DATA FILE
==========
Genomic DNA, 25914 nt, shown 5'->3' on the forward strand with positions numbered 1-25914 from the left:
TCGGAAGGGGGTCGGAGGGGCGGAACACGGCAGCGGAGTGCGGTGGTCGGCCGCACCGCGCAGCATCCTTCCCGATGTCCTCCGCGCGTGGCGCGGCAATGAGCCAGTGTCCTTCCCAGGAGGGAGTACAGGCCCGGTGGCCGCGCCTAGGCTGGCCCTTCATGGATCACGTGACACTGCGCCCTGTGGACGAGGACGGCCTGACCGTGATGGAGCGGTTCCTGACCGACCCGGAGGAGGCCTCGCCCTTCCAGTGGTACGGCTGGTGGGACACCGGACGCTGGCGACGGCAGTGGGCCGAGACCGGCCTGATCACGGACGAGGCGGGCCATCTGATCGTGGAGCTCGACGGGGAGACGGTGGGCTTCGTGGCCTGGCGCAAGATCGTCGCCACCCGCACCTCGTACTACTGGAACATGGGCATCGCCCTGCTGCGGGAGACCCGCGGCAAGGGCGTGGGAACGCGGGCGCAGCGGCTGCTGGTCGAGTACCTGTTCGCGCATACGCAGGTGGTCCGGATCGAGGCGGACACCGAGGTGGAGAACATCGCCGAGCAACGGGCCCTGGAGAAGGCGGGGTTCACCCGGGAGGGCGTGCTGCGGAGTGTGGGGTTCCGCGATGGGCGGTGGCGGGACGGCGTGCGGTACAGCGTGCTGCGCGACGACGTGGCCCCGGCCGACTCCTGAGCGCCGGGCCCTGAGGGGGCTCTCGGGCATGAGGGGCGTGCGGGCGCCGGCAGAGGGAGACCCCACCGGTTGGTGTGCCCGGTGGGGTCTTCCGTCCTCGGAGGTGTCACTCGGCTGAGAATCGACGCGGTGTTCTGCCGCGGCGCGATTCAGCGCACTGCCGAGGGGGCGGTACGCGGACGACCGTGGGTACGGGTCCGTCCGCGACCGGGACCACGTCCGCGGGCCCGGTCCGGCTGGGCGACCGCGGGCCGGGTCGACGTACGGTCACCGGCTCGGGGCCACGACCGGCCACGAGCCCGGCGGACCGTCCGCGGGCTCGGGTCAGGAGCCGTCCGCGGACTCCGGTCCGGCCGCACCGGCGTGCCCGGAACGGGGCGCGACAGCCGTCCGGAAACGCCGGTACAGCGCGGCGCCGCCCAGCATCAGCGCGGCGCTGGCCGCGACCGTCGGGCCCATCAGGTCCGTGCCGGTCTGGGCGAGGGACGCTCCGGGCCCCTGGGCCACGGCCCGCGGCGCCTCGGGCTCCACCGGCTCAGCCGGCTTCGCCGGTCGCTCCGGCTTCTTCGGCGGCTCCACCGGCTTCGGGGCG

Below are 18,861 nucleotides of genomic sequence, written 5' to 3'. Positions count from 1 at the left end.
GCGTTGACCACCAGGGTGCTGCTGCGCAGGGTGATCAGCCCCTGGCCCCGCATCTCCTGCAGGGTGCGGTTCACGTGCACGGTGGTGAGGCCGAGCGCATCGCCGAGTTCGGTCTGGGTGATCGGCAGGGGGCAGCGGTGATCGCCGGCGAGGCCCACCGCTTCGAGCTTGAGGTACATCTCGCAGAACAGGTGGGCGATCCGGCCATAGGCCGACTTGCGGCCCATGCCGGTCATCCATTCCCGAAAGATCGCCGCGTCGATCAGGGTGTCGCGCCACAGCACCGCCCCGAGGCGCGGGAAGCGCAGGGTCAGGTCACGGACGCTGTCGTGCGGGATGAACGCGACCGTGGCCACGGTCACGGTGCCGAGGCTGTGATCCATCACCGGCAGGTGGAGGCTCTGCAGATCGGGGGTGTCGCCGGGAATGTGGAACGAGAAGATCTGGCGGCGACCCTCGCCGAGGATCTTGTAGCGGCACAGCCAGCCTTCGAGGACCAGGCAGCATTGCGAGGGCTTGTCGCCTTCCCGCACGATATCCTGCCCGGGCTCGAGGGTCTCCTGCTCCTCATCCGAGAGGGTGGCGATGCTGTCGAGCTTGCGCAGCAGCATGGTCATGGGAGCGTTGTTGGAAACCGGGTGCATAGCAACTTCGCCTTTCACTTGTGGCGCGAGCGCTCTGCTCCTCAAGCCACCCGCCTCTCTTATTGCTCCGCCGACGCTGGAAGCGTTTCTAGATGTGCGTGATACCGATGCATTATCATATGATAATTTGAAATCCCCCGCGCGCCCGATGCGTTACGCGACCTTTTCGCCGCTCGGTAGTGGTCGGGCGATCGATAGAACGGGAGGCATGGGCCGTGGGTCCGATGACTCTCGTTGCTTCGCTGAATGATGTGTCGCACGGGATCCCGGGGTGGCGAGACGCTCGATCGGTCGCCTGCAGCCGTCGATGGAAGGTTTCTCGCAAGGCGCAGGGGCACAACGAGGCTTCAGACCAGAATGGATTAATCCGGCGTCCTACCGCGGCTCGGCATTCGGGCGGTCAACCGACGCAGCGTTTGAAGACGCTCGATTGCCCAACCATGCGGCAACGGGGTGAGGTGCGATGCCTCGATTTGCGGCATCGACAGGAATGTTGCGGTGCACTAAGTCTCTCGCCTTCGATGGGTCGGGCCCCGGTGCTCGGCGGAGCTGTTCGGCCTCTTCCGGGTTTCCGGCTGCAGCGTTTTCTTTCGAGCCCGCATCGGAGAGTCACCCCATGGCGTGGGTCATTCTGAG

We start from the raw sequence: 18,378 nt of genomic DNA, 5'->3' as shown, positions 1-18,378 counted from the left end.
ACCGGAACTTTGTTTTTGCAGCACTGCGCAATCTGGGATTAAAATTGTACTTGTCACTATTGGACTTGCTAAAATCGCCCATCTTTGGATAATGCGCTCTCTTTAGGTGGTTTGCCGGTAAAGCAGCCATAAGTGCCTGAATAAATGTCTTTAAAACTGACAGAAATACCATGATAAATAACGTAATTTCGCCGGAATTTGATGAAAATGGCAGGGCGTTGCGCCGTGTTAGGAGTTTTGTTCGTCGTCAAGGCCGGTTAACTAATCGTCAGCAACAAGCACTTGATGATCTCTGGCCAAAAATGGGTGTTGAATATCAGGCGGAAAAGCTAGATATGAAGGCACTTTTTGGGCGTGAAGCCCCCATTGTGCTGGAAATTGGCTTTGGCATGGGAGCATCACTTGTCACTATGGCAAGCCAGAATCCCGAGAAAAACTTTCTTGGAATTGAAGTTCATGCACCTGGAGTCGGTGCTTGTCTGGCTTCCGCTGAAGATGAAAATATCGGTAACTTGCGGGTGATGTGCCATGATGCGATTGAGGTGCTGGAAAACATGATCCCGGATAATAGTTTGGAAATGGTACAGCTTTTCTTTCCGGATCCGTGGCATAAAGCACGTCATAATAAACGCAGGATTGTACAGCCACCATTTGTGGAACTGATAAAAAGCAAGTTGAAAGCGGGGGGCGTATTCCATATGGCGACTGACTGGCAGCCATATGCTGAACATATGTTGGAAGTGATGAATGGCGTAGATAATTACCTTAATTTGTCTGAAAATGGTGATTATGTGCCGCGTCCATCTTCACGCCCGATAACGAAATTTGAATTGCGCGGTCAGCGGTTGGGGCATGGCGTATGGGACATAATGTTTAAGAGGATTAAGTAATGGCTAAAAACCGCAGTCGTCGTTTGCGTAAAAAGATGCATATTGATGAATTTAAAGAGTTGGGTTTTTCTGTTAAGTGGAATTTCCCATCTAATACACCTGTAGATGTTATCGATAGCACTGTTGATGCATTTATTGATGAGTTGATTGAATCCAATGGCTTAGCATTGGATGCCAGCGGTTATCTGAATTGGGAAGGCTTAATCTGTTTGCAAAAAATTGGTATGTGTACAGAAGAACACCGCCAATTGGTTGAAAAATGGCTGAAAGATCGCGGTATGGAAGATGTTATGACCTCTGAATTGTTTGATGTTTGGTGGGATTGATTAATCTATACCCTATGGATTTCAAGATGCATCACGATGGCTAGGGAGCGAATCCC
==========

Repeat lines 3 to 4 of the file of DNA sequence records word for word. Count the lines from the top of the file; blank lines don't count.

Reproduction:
Below are 18,861 nucleotides of genomic sequence, written 5' to 3'. Positions count from 1 at the left end.
GCGTTGACCACCAGGGTGCTGCTGCGCAGGGTGATCAGCCCCTGGCCCCGCATCTCCTGCAGGGTGCGGTTCACGTGCACGGTGGTGAGGCCGAGCGCATCGCCGAGTTCGGTCTGGGTGATCGGCAGGGGGCAGCGGTGATCGCCGGCGAGGCCCACCGCTTCGAGCTTGAGGTACATCTCGCAGAACAGGTGGGCGATCCGGCCATAGGCCGACTTGCGGCCCATGCCGGTCATCCATTCCCGAAAGATCGCCGCGTCGATCAGGGTGTCGCGCCACAGCACCGCCCCGAGGCGCGGGAAGCGCAGGGTCAGGTCACGGACGCTGTCGTGCGGGATGAACGCGACCGTGGCCACGGTCACGGTGCCGAGGCTGTGATCCATCACCGGCAGGTGGAGGCTCTGCAGATCGGGGGTGTCGCCGGGAATGTGGAACGAGAAGATCTGGCGGCGACCCTCGCCGAGGATCTTGTAGCGGCACAGCCAGCCTTCGAGGACCAGGCAGCATTGCGAGGGCTTGTCGCCTTCCCGCACGATATCCTGCCCGGGCTCGAGGGTCTCCTGCTCCTCATCCGAGAGGGTGGCGATGCTGTCGAGCTTGCGCAGCAGCATGGTCATGGGAGCGTTGTTGGAAACCGGGTGCATAGCAACTTCGCCTTTCACTTGTGGCGCGAGCGCTCTGCTCCTCAAGCCACCCGCCTCTCTTATTGCTCCGCCGACGCTGGAAGCGTTTCTAGATGTGCGTGATACCGATGCATTATCATATGATAATTTGAAATCCCCCGCGCGCCCGATGCGTTACGCGACCTTTTCGCCGCTCGGTAGTGGTCGGGCGATCGATAGAACGGGAGGCATGGGCCGTGGGTCCGATGACTCTCGTTGCTTCGCTGAATGATGTGTCGCACGGGATCCCGGGGTGGCGAGACGCTCGATCGGTCGCCTGCAGCCGTCGATGGAAGGTTTCTCGCAAGGCGCAGGGGCACAACGAGGCTTCAGACCAGAATGGATTAATCCGGCGTCCTACCGCGGCTCGGCATTCGGGCGGTCAACCGACGCAGCGTTTGAAGACGCTCGATTGCCCAACCATGCGGCAACGGGGTGAGGTGCGATGCCTCGATTTGCGGCATCGACAGGAATGTTGCGGTGCACTAAGTCTCTCGCCTTCGATGGGTCGGGCCCCGGTGCTCGGCGGAGCTGTTCGGCCTCTTCCGGGTTTCCGGCTGCAGCGTTTTCTTTCGAGCCCGCATCGGAGAGTCACCCCATGGCGTGGGTCATTCTGAG